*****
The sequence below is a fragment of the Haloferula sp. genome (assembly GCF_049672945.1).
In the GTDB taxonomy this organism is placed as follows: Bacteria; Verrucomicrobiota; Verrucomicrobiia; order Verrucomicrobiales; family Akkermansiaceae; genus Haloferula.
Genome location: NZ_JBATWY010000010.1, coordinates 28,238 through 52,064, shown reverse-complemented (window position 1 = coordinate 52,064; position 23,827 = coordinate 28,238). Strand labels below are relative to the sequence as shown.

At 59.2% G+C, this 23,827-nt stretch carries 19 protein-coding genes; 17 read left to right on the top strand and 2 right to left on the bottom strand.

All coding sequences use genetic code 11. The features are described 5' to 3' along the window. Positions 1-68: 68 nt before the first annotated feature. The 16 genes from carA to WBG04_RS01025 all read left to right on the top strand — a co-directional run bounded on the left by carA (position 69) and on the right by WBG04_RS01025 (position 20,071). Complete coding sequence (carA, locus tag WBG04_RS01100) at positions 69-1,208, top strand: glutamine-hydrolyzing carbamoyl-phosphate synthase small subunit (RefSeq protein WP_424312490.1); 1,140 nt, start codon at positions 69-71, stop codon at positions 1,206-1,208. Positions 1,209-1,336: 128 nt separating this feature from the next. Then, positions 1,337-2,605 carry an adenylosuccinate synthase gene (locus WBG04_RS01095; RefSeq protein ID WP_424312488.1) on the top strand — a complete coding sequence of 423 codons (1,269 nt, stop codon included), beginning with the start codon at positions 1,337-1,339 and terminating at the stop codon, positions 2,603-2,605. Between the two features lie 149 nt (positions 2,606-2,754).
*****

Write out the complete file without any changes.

The sequence below is a fragment of the Haloferula sp. genome (assembly GCF_049672945.1).
In the GTDB taxonomy this organism is placed as follows: Bacteria; Verrucomicrobiota; Verrucomicrobiia; order Verrucomicrobiales; family Akkermansiaceae; genus Haloferula.
Genome location: NZ_JBATWY010000010.1, coordinates 28,238 through 52,064, shown reverse-complemented (window position 1 = coordinate 52,064; position 23,827 = coordinate 28,238). Strand labels below are relative to the sequence as shown.

At 59.2% G+C, this 23,827-nt stretch carries 19 protein-coding genes; 17 read left to right on the top strand and 2 right to left on the bottom strand.

All coding sequences use genetic code 11. The features are described 5' to 3' along the window. Positions 1-68: 68 nt before the first annotated feature. The 16 genes from carA to WBG04_RS01025 all read left to right on the top strand — a co-directional run bounded on the left by carA (position 69) and on the right by WBG04_RS01025 (position 20,071). Complete coding sequence (carA, locus tag WBG04_RS01100) at positions 69-1,208, top strand: glutamine-hydrolyzing carbamoyl-phosphate synthase small subunit (RefSeq protein WP_424312490.1); 1,140 nt, start codon at positions 69-71, stop codon at positions 1,206-1,208. Positions 1,209-1,336: 128 nt separating this feature from the next. Then, positions 1,337-2,605 carry an adenylosuccinate synthase gene (locus WBG04_RS01095; RefSeq protein ID WP_424312488.1) on the top strand — a complete coding sequence of 423 codons (1,269 nt, stop codon included), beginning with the start codon at positions 1,337-1,339 and terminating at the stop codon, positions 2,603-2,605. Between the two features lie 149 nt (positions 2,606-2,754).